Bitterly cold, snowy weather made relief efforts in northeast Japan extremely difficult Wednesday, said Kirsten Mildren, Asia regional advocacy officer for the U.N. Office for the Coordination of Humanitarian Affairs. She spoke with the NewsHour from Tokyo, where a U.N. team is consulting with the Japanese government on the response. During the interview, yet another strong aftershock hit the country. Read excerpts from the conversation below:
NewsHour: What is the latest on the search and rescue efforts in northeast Japan?
Mildren: [The government’s] immediate focus for the last four or five days has been on trying to save people and rescue people. At the same time they are trying to clear roads, repair bridges, clear as much as they can and in fact how much they have repaired is quite astonishing.
Their biggest challenge at the moment is the lack of fuel. The search and rescue teams that are up in these areas are finding it very hard to get around because they can’t find transport and they don’t have the fuel, so that’s probably the biggest challenge that they have.
The prime minister announced yesterday that operations would start to focus on relief and I think that anyone who is looking at this disaster and the fact that you have incredibly cold weather, you have not had many survivors found in the last 24 hours…there’s probably not that many more people that could be saved so eventually the government has made that decision that the operation needs to focus very much on the living and getting them the supplies they need so they can be saved.
NewsHour: Are there areas that have still not been reached by rescue teams?
Mildren: There are still areas that the emergency response teams are still struggling to get to, really that’s because of logistical challenges. At the moment they’ve got this terrible cold front coming through, they’ve got snow, they’ve got rain. They’ve got no transport to get there because so many of the roads have been destroyed and so many of the areas were inundated with water so they have all of these isolated areas that they are trying to get into but they can only get in by boat or by air in most cases. And now with the poor visibility of the rain and the snow that is here today it is really making any sort of relief operations extremely difficult.
NewsHour: What kind of presence does the U.N. have in country at the moment?
Mildren: This is a really, really unusual operation compared to what the U.N. usually does in this sort of disaster. This is an emergency in one of the richest countries in the world and one of the most disaster-prepared countries in the world so even though there are nearly half a million people who are now homeless and in evacuation centers, the government is very much in control of this emergency and able to provide them with shelter and what have you, so our traditional role is completely changed here. The government of Japan has asked us to come in but to play a role that’s supporting them and it’s much more about giving them advice on how to handle all the thousands of international offers of assistance…and we are playing an information management roll as well.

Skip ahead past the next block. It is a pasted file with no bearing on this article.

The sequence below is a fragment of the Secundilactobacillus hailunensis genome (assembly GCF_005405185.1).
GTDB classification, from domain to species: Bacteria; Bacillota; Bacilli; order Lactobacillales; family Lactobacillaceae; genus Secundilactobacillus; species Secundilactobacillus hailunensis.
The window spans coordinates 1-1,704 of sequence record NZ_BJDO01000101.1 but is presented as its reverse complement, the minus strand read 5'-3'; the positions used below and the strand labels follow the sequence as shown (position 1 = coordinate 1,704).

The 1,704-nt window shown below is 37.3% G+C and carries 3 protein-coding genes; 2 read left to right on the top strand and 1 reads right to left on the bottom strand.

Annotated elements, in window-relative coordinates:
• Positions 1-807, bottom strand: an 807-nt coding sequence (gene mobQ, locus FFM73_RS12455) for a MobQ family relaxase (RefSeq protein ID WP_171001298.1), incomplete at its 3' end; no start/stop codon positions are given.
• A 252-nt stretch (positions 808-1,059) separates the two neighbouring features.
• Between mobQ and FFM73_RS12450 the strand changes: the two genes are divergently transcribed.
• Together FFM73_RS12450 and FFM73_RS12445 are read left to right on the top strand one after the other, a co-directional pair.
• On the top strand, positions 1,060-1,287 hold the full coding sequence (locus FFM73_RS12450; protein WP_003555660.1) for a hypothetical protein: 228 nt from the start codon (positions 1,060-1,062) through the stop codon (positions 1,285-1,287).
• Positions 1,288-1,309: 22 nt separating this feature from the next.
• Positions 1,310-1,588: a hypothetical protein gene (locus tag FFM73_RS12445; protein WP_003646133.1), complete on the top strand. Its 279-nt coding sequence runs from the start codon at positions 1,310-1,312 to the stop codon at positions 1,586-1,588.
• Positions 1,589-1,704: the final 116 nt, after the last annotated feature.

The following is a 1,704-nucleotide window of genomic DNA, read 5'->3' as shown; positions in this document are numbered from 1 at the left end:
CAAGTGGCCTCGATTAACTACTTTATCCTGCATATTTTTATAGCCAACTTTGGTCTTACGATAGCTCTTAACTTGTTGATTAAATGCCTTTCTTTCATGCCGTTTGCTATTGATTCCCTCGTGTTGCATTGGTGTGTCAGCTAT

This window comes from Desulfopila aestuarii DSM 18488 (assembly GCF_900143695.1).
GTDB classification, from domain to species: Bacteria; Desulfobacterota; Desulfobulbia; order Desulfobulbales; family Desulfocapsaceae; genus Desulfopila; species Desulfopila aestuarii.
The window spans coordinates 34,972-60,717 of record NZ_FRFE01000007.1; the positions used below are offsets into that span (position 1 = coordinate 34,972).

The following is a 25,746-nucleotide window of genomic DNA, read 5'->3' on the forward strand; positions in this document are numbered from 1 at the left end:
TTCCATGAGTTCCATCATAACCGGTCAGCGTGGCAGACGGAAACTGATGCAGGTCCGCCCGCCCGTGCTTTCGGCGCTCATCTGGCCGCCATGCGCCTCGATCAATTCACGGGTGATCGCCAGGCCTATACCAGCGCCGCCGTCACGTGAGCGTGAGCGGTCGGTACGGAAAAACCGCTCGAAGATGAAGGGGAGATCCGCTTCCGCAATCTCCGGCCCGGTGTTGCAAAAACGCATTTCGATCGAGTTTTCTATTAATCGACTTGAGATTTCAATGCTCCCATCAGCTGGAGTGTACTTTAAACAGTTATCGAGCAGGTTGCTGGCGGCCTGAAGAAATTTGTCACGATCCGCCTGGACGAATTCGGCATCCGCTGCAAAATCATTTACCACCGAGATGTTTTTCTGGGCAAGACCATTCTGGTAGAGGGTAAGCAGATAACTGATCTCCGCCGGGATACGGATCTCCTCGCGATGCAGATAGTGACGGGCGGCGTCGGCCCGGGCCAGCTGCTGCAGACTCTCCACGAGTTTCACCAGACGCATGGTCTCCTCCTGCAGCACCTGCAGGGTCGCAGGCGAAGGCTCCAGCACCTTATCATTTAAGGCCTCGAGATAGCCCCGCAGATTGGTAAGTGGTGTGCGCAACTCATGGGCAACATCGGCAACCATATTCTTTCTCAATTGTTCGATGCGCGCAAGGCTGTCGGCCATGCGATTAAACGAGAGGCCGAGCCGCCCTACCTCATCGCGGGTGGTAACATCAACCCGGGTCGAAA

The U.N. is also involved with the international urban search and rescue teams so there are about 13 teams which have more than 600 people involved. The urban search and rescue are teams from all around the world, about 14 countries at the moment from Mongolia to the United States has a big team. These are people that are the specialized disaster response people in their own country.
NewsHour: Are the needs of the evacuees being met? Are there supplies that are running low?
Mildren: [The government] is asking for water, they’re asking for mattresses, blankets, they are asking for latrines — but they are not asking for the world to provide that and I think that has to be made really clear. The issue is that they don’t have the capacity right now to accept the world’s donations and the biggest challenge they have is actually getting into these places. So even the private sector and civil society of Japan has mobilized a huge amount of goods but their biggest challenge is actually getting it to these regions. They probably have a lot of what they need in country, their biggest challenge is getting it there.
NewsHour: Are there any longer-term plans being made for housing evacuees while relief efforts continue?
Mildren: The government already has a plan in terms of building temporary accommodations. They wanted to have 600 temporary shelters to be built within two weeks, an additional 4,200 shelters to be constructed in four weeks, and 30,000 shelters in two months, which is amazing. I have not heard these sort of figures before so they definitely have a plan.
NewsHour: What role are NGOs playing in the response?
Mildren: There are about 13 international NGOs that are in the country that are responding and they are doing that through local partners…but it’s not like what like what you usually have such as in Haiti or Pakistan when you have a major earthquake on this scale when you have hundreds and hundreds of NGOs. Here it is very much the government that is responding to this, they have about 80,000 troops out there including the fire service, the police, the U.S. military that is also providing assistance.
This is really just a very, very unusual emergency and each day it seems to get a little bit worse and worse…it really just seems like everything is coming against them at once.